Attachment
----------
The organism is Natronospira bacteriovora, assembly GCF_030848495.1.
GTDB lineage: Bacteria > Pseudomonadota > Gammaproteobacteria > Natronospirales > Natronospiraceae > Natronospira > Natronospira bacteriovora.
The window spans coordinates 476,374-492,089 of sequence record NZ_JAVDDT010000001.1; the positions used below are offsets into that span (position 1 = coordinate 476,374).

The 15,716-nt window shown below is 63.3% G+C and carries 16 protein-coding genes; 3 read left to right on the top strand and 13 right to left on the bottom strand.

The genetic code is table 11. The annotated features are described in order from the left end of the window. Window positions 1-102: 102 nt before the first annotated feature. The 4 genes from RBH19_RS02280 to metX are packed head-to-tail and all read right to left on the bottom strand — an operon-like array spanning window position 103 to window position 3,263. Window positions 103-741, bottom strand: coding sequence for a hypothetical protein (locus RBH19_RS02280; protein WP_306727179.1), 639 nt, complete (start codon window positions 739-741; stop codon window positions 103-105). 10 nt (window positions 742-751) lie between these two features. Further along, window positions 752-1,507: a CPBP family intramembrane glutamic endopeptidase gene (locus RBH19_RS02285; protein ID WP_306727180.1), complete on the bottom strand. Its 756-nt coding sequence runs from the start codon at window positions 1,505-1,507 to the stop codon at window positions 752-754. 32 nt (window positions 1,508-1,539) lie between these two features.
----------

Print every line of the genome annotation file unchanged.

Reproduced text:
The organism is Natronospira bacteriovora, assembly GCF_030848495.1.
GTDB lineage: Bacteria > Pseudomonadota > Gammaproteobacteria > Natronospirales > Natronospiraceae > Natronospira > Natronospira bacteriovora.
The window spans coordinates 476,374-492,089 of sequence record NZ_JAVDDT010000001.1; the positions used below are offsets into that span (position 1 = coordinate 476,374).

The 15,716-nt window shown below is 63.3% G+C and carries 16 protein-coding genes; 3 read left to right on the top strand and 13 right to left on the bottom strand.

The genetic code is table 11. The annotated features are described in order from the left end of the window. Window positions 1-102: 102 nt before the first annotated feature. The 4 genes from RBH19_RS02280 to metX are packed head-to-tail and all read right to left on the bottom strand — an operon-like array spanning window position 103 to window position 3,263. Window positions 103-741, bottom strand: coding sequence for a hypothetical protein (locus RBH19_RS02280; protein WP_306727179.1), 639 nt, complete (start codon window positions 739-741; stop codon window positions 103-105). 10 nt (window positions 742-751) lie between these two features. Further along, window positions 752-1,507: a CPBP family intramembrane glutamic endopeptidase gene (locus RBH19_RS02285; protein ID WP_306727180.1), complete on the bottom strand. Its 756-nt coding sequence runs from the start codon at window positions 1,505-1,507 to the stop codon at window positions 752-754. 32 nt (window positions 1,508-1,539) lie between these two features.